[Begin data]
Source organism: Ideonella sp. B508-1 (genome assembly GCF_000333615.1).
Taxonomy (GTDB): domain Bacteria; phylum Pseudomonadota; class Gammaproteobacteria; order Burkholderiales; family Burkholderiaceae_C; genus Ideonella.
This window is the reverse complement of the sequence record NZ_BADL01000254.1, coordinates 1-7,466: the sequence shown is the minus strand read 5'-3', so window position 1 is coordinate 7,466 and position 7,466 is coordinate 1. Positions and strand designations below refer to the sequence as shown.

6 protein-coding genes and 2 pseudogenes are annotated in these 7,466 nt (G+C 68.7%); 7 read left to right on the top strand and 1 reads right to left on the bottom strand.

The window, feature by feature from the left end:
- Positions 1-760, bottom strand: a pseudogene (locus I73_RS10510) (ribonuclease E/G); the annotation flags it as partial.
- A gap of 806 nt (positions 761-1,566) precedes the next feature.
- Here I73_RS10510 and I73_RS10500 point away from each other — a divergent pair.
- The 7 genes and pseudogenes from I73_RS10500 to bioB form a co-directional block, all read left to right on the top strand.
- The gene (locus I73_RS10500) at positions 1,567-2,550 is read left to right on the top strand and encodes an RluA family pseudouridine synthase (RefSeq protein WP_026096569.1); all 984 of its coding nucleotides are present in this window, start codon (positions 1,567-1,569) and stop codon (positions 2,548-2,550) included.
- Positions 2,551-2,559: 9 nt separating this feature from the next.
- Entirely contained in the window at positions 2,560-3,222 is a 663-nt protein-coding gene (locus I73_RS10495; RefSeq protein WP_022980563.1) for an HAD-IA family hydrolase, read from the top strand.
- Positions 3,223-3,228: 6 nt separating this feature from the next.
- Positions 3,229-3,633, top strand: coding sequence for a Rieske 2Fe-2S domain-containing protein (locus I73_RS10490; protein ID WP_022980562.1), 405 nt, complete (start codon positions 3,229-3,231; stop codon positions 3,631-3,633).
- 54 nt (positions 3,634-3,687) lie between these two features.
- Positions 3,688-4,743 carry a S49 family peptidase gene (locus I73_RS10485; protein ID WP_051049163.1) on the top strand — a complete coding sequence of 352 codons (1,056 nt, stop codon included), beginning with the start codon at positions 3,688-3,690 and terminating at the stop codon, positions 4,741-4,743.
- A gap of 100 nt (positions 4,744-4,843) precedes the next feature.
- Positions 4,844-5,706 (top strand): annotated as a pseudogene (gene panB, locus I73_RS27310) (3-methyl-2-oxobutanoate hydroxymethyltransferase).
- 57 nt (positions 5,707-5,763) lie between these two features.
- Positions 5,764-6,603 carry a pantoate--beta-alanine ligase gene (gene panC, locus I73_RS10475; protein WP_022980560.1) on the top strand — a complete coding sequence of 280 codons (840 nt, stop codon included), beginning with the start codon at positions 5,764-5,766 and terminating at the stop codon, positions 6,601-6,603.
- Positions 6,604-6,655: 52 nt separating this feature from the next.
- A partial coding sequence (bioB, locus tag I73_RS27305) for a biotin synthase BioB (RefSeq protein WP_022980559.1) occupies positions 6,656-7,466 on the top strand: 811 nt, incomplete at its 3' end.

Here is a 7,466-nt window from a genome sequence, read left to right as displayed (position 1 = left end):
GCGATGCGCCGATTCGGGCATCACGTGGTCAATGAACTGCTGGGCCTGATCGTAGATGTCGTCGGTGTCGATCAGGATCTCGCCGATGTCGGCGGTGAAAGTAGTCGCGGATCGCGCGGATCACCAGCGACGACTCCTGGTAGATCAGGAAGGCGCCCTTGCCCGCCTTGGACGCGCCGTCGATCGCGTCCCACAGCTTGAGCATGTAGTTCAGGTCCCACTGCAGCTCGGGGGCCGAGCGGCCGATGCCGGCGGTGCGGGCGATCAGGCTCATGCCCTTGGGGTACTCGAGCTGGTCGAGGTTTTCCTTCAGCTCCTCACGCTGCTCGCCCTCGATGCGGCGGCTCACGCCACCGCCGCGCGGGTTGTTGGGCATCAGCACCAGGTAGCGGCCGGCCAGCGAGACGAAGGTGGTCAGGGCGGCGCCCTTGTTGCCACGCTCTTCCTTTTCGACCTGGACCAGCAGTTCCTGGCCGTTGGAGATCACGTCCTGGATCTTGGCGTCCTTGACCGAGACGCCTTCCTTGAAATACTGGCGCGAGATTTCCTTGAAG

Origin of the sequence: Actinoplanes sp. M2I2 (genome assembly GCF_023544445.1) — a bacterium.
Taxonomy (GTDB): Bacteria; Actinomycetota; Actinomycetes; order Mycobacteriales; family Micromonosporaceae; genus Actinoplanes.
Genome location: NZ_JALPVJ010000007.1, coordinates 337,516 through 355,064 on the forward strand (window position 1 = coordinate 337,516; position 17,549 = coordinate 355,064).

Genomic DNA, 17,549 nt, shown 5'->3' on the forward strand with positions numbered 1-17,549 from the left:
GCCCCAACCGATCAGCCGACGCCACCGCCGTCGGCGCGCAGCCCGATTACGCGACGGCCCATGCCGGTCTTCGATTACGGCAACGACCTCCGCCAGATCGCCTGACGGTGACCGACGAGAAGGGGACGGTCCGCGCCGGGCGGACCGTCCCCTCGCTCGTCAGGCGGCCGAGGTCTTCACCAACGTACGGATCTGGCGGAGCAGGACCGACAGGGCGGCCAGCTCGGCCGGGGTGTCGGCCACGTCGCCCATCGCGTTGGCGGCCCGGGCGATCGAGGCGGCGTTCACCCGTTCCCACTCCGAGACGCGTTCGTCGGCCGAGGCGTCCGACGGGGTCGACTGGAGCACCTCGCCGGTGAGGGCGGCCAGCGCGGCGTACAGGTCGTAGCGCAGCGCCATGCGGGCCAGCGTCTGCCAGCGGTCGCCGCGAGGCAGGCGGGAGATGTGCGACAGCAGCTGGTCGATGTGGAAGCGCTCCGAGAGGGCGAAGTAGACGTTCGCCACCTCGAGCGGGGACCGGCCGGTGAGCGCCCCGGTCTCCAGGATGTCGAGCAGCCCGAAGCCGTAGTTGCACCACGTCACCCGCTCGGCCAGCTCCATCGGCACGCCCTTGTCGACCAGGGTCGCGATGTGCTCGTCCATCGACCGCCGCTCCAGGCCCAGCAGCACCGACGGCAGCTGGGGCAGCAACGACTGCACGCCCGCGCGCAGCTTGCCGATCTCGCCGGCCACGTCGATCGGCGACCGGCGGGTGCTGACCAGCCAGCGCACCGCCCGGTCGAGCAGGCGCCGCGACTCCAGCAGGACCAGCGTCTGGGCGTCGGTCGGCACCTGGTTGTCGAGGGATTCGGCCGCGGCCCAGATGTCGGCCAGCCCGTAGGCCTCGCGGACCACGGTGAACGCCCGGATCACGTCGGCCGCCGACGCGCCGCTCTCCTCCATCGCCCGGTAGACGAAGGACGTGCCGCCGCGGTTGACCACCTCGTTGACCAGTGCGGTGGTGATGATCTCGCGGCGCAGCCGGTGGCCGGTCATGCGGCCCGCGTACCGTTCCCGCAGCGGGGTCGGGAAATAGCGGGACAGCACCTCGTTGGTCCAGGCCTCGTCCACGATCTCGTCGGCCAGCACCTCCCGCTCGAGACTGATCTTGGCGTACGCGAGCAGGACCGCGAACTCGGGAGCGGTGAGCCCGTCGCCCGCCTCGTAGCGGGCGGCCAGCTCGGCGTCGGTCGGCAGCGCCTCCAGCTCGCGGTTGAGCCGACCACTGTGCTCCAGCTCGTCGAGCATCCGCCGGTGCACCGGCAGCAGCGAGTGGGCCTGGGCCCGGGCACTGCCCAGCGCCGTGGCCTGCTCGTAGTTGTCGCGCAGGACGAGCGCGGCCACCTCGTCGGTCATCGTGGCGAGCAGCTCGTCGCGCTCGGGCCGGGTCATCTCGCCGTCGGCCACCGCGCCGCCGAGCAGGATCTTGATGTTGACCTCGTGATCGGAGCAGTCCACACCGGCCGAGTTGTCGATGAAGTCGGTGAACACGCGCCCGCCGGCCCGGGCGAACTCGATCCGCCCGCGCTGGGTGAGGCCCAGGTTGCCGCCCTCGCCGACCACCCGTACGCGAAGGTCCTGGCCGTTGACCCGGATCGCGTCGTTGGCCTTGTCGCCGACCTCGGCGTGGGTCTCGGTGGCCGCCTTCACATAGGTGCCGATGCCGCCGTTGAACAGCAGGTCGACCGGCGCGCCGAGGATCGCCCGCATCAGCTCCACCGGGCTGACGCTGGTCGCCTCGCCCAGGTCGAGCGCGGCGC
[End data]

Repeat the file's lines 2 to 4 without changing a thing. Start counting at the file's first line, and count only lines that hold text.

Taxonomy (GTDB): domain Bacteria; phylum Pseudomonadota; class Gammaproteobacteria; order Burkholderiales; family Burkholderiaceae_C; genus Ideonella.
This window is the reverse complement of the sequence record NZ_BADL01000254.1, coordinates 1-7,466: the sequence shown is the minus strand read 5'-3', so window position 1 is coordinate 7,466 and position 7,466 is coordinate 1. Positions and strand designations below refer to the sequence as shown.

6 protein-coding genes and 2 pseudogenes are annotated in these 7,466 nt (G+C 68.7%); 7 read left to right on the top strand and 1 reads right to left on the bottom strand.